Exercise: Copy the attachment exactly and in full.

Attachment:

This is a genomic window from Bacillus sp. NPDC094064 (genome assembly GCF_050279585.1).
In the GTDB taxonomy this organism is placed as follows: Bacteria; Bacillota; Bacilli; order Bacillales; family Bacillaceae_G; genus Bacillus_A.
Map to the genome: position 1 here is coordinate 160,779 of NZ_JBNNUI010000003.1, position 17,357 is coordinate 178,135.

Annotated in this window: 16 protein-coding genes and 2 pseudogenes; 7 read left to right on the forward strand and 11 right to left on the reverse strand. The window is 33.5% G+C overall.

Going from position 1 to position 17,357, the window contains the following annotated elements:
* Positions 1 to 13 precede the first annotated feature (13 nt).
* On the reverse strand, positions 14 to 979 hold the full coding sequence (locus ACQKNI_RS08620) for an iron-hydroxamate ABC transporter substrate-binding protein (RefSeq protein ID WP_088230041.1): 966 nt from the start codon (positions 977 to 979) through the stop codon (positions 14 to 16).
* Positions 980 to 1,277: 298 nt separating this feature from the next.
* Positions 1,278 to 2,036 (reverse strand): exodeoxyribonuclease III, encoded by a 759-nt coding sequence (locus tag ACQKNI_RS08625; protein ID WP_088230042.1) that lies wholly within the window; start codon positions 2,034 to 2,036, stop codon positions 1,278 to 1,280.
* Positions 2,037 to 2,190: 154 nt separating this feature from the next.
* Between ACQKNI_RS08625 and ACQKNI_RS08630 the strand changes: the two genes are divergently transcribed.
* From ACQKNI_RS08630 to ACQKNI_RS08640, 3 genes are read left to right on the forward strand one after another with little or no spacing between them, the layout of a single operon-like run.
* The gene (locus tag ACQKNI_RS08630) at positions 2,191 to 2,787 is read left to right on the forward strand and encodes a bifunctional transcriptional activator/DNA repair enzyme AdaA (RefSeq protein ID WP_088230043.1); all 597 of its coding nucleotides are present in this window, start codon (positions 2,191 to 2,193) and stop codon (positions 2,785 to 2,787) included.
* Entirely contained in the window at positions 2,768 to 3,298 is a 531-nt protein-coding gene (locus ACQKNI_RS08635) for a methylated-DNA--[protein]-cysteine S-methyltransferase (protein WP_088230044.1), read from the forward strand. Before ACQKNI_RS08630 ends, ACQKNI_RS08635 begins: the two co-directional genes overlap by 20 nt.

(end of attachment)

This is a genomic window from Bacillus sp. NPDC094064 (genome assembly GCF_050279585.1).
In the GTDB taxonomy this organism is placed as follows: Bacteria; Bacillota; Bacilli; order Bacillales; family Bacillaceae_G; genus Bacillus_A.
Map to the genome: position 1 here is coordinate 160,779 of NZ_JBNNUI010000003.1, position 17,357 is coordinate 178,135.

Annotated in this window: 16 protein-coding genes and 2 pseudogenes; 7 read left to right on the forward strand and 11 right to left on the reverse strand. The window is 33.5% G+C overall.

Going from position 1 to position 17,357, the window contains the following annotated elements:
* Positions 1 to 13 precede the first annotated feature (13 nt).
* On the reverse strand, positions 14 to 979 hold the full coding sequence (locus ACQKNI_RS08620) for an iron-hydroxamate ABC transporter substrate-binding protein (RefSeq protein ID WP_088230041.1): 966 nt from the start codon (positions 977 to 979) through the stop codon (positions 14 to 16).
* Positions 980 to 1,277: 298 nt separating this feature from the next.
* Positions 1,278 to 2,036 (reverse strand): exodeoxyribonuclease III, encoded by a 759-nt coding sequence (locus tag ACQKNI_RS08625; protein ID WP_088230042.1) that lies wholly within the window; start codon positions 2,034 to 2,036, stop codon positions 1,278 to 1,280.
* Positions 2,037 to 2,190: 154 nt separating this feature from the next.
* Between ACQKNI_RS08625 and ACQKNI_RS08630 the strand changes: the two genes are divergently transcribed.
* From ACQKNI_RS08630 to ACQKNI_RS08640, 3 genes are read left to right on the forward strand one after another with little or no spacing between them, the layout of a single operon-like run.
* The gene (locus tag ACQKNI_RS08630) at positions 2,191 to 2,787 is read left to right on the forward strand and encodes a bifunctional transcriptional activator/DNA repair enzyme AdaA (RefSeq protein ID WP_088230043.1); all 597 of its coding nucleotides are present in this window, start codon (positions 2,191 to 2,193) and stop codon (positions 2,785 to 2,787) included.
* Entirely contained in the window at positions 2,768 to 3,298 is a 531-nt protein-coding gene (locus ACQKNI_RS08635) for a methylated-DNA--[protein]-cysteine S-methyltransferase (protein WP_088230044.1), read from the forward strand. Before ACQKNI_RS08630 ends, ACQKNI_RS08635 begins: the two co-directional genes overlap by 20 nt.